Ahead of KSUnite, plans solidify for Multicultural Student Center after decade of discussion

Tia Schofield (left) and Laura Roth (right), then-sophomores in interior design, hunch down against the icy wind as they stroll through the quad on Tuesday afternoon, Nov. 11, 2014. (Archive photo by Hannah Hunsinger | Collegian Media Group)

In the conference room in the KSU Foundation building, students, faculty and administrators fill in to empty seats. Dressed mostly in black, white and purple, the people meeting make up more than half of the 28 individuals that form the Multicultural Student Center Project Action Team.

The action team officially met for the first time this semester, having met a number of times over the last year to solidify the construction of the long-promised multicultural student center.

The team is an initiative, decades in the making, now led by Adrian Rodriguez, associate vice president of academic student services for diversity and multicultural student affairs, who arrived at Kansas State in November 2017.

This meeting in particular, Rodriguez said, is meant to get every member of the action team “up to speed” regarding the conversations that were held over the summer.

K-State remains the only school in the Big 12 conference that does not have any iteration of a space dedicated specifically to multicultural students.

Pat Bosco, vice president of student life and dean of students, said “there isn’t anything more important” to the university at this time than promoting diversity and inclusion.

As such, the construction of the center, emphasizes this priority, Bosco said.

“We weren’t starting anew, we were wanting to make sure that our work reflected a lot of the past work and we were building on that strong foundation,” Rodriguez said. “Of course we are also needing to move forward, right? So, it’s a combination of the work that had been done and the work of this new group moving forward.”

Rodriguez said the action team secured backing from the President’s Cabinet in addition to continued collaboration with the KSU Foundation in the continuation of the project during September.

In 2015, then-President Kirk Schulz announced plans to secure donations that would go toward the planned $16-million project that would build what he referred to as the “Campus Multicultural Center” in his letter to students at the start of the academic year.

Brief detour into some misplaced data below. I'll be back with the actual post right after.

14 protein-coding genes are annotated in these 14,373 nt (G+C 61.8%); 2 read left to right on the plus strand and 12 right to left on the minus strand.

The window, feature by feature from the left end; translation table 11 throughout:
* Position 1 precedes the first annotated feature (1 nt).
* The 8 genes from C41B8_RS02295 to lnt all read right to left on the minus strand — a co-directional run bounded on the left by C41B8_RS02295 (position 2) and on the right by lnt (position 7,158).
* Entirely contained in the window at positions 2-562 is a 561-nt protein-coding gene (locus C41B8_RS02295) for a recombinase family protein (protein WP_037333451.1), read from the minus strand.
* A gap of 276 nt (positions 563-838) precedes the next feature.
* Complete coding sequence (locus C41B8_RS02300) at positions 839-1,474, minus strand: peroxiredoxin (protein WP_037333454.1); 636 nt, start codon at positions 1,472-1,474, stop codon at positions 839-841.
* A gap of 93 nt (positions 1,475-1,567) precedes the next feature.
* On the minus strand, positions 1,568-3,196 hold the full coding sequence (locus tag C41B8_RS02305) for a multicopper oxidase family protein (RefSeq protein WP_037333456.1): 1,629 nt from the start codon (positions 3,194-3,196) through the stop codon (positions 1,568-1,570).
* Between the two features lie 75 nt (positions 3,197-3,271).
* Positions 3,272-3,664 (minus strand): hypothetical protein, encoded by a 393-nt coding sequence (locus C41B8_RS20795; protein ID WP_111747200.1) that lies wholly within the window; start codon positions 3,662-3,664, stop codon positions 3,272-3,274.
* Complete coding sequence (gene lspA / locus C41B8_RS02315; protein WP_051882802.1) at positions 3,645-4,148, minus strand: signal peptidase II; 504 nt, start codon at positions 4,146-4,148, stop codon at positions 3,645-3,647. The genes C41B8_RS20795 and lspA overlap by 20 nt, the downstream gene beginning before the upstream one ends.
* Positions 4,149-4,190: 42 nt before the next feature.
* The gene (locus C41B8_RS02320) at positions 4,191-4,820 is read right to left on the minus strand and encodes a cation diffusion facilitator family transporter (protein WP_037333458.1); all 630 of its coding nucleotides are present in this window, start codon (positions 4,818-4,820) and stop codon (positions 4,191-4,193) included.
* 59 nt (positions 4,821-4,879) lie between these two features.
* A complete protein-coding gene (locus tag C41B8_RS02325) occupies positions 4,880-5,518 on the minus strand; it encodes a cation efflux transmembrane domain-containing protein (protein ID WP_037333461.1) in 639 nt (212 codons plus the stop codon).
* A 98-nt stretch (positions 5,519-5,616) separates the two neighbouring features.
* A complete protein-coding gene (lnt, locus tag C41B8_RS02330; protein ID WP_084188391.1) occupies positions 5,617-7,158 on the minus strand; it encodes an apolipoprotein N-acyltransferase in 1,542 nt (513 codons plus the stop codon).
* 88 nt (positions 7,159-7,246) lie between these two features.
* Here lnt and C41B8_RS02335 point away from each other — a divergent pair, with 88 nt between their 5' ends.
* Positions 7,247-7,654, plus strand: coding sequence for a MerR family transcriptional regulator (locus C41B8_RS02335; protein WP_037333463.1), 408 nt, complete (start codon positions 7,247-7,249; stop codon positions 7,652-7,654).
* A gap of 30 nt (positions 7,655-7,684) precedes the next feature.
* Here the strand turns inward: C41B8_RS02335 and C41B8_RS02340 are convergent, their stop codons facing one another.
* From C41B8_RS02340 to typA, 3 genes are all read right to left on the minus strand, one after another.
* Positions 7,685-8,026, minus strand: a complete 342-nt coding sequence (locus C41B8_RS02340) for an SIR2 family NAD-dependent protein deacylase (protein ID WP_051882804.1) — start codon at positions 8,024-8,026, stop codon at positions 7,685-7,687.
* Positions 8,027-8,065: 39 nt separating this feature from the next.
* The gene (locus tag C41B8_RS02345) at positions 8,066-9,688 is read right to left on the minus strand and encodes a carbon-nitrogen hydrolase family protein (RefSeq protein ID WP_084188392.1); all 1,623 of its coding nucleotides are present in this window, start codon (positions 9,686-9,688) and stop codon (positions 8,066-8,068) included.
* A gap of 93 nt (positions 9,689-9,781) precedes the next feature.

As of right now, John Morris, senior vice president of development at the KSU Foundation, said to date, the Foundation has secured $2.7 million in donations of the estimated $5 million the project-as-planned will require.

Morris said he expects to have the rest of the money for the center secured by December.

By the spring, Rodriguez said he hopes the construction documents will be in order, which would set in motion the 14-monthlong construction process. Ideally, the center would be complete over the summer of 2020 and open for that fall semester.

“These are some goals,” Rodriguez said. “We start there depending on that fundraising.”

Based on the executive summary presented in the meeting, the center’s location is planned for the east side of the K-State Student Union and was selected based on a set list of specific criteria including location centrality from a list of seven locations.

While design development of the space is still in the drafting phases, the plans as of now show a public interaction zone for all students with a closed-off space that would be specific for multicultural student organizations.

“One of the concerns that have been brought up was, obviously, new space,” Rodriguez said. “We want to really reserve it, protect it, for its function and for its identity and what it means to us and so forth. And so I think that it’s really important, and I think this is really critical.”

Rodriguez said he thinks the distinction within the space between public and reserved space for multicultural students is the “heart” of the space, which is “built on identity.”

Lengthy conversations about the requirements of the space necessitated the building to be upward of 14,000 square feet to accommodate the more-than-40 multicultural student organizations operating at K-State, Rodriguez said.

The building, planned in coordination with Hollis + Miller of Kansas City, will have some room for the division of multicultural student affairs, divisible conference rooms, storage spaces and a kitchen as well as other multipurpose spaces.

Rodriguez said, at the moment, there is “a lot of momentum” supporting the center, mentioning the Student Governing Association resolution from the 2017-2018 governing term supporting the creation of a Multicultural Student Center and the Homecoming Committee’s decision to have the benefactor of the 5K Run-Walk event be the center.

Previously, Cindy Bontrager, vice president of administration and finances, and Ryan Swanson, vice president of facilities and university architect, declined comment until after KSUnite. Brandon Clark, student programs coordinator for diversity and multicultural student affairs, also declined additional comment.

Kaylie Mclaughlin
My name is Kaylie McLaughlin and I'm the managing editor and audience engagement manager of the Collegian. Previously, I've been the editor-in-chief and the news editor. In the past, I have also contributed to the Royal Purple Yearbook and KKSU-TV. Off-campus, you can find my bylines in the Wichita Eagle, the Shawnee Mission Post and KSNT News. I grew up just outside of Kansas City in Shawnee, Kansas. I’m a senior in digital journalism with a minor in French and a secondary focus in international and area studies. As a third-generation K-Stater, I bleed purple and my goal is to serve the Wildcat community with accurate coverage.